Mr Hellawell offered to resign over the weekend due to the shortcomings highlighted in the report, but the board, including Mike Ashley, asked him to stay, the company said.
"He will stay in his role in order to assist with making further improvements," Sports Direct said.
Mr Hellawell, who is 74, said he would leave by the time of next year's annual meeting if he had not gained the support of shareholders by then.
In a presentation released by Sports Direct ahead of its annual meeting, the firm insisted that despite speculation, billionaire founder Mr Ashley had no intention of taking the company private.
It also warned that profits - using its preferred EBITDA measure - would be about £300m for the 2017 financial year, 21% below 2016's £381m.
Following the trading update, Sports Direct shares dropped 11% to 312p.
The sportswear firm also said it would continue to employ the boyfriend of Mike Ashley's daughter to run its property arm.
"As previously disclosed, our property team will continue to be led by Michael Murray and his remuneration will be decided at the board's discretion," it said in a presentation released ahead of the meeting.
Last year an investigation by the Guardian newspaper revealed that staff at its Shirebook warehouse were subject to lengthy security searches which, in some cases, resulted in their pay falling below the legal minimum wage.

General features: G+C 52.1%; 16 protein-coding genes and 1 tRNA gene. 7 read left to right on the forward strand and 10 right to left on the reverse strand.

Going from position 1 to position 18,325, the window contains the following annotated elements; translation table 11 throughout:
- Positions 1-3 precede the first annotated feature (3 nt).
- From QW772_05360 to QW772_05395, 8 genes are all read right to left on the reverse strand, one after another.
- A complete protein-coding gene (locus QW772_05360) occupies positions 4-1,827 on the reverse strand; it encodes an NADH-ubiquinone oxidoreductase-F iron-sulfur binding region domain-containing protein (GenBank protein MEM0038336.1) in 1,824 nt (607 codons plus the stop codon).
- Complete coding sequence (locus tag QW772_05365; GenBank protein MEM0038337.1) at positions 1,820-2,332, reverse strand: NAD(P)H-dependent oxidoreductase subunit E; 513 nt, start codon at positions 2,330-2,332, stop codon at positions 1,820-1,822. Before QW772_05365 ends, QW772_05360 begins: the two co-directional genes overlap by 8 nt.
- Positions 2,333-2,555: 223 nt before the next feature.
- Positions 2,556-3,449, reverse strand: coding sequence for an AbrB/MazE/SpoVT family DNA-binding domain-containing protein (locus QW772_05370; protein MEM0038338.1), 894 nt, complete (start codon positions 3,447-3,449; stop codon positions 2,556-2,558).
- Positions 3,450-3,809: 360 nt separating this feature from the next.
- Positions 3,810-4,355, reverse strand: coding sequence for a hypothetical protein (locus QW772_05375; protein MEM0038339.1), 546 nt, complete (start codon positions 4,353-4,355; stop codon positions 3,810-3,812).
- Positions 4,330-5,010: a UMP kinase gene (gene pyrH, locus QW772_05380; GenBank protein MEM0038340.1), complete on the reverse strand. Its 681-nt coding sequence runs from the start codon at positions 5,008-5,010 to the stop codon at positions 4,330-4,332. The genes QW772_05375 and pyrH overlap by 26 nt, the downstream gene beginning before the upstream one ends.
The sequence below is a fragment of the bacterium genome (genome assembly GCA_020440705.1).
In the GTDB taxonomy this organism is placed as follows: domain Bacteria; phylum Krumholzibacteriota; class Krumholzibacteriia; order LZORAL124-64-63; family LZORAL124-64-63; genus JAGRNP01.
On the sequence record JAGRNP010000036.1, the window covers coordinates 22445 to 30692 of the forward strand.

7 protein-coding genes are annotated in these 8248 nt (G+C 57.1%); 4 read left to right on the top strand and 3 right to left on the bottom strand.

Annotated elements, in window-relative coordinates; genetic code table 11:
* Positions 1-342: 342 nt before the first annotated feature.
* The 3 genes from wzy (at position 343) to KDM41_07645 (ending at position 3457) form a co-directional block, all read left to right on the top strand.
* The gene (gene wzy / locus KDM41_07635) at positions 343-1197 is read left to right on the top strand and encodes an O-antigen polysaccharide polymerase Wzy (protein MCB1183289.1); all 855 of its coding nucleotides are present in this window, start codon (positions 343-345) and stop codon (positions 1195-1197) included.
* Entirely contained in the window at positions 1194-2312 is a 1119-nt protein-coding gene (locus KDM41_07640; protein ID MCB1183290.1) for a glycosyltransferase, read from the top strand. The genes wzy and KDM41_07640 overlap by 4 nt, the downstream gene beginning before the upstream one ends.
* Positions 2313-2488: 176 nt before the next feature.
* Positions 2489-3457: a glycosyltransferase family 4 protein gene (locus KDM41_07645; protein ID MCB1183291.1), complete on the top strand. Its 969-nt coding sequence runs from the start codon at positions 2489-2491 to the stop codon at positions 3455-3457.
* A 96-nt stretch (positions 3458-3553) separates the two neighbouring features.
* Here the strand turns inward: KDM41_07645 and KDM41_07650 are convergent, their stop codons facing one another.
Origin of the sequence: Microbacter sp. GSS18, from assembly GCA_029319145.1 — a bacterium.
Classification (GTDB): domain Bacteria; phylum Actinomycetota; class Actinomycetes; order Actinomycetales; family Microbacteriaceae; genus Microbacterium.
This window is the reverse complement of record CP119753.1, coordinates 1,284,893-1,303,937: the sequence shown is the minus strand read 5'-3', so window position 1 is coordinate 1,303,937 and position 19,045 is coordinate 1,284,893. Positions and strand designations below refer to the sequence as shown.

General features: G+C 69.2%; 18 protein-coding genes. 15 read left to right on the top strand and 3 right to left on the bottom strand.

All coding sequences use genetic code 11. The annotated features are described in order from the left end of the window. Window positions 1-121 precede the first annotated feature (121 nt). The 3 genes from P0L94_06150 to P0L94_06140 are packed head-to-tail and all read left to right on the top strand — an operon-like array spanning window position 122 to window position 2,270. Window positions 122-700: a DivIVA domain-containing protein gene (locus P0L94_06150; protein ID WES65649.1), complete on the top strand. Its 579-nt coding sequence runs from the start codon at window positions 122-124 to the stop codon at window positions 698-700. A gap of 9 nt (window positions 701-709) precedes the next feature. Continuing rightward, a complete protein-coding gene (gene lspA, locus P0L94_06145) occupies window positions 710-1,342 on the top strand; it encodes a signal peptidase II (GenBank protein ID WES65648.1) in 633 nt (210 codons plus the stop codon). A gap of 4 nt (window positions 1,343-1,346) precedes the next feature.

And a BBC investigation found ambulances were called out to Shirebrook 76 times in two years.
In Tuesday's report, Sports Direct pledged to abolish zero-hours contracts for its directly employed, casual retail staff, and make sure all staff were paid above the national minimum wage.
Later, the firm said it would put a workers' representative on its board to "give workers a voice at the highest level and to help ensure that all staff are treated with dignity and respect".
Ashley Hamilton-Claxton, corporate governance manager at Royal London Asset Management, which owns shares in Sports Direct, told the BBC on Wednesday: "We need fundamental change at the top and that starts with the chairman."
She said Mr Hellawell had "not shown sufficient leadership" and making "minor changes" to its employment practices was not enough.
Sports Direct has already commissioned a second review of working practices to monitor progress, but Ms Hamilton-Claxton said this review needed to be conducted under a new chairman "otherwise we are unlikely to see change".
Shareholder Hermes also said it would vote against the reappointment of Mr Hellawell.
"When we've met him he always comes across as an individual with the highest integrity [but] we believe now is the time for him to step down and be replaced by a strong, credible individual with strong experience of chairing a FTSE company," Leon Kamhi, the head of responsibility at Hermes Investment Management, told the BBC.
The Institute of Directors (IoD) has also called for an overhaul of the way the firm is run.
"It is good news that Sports Direct is responding to public and investor pressure to reform working practices at their facilities," said Oliver Parry of the IoD.
"But this is only the first step towards restoring shareholder and employee trust in the management and board.
"A radical overhaul of their corporate governance arrangements needs to be the next step," he added.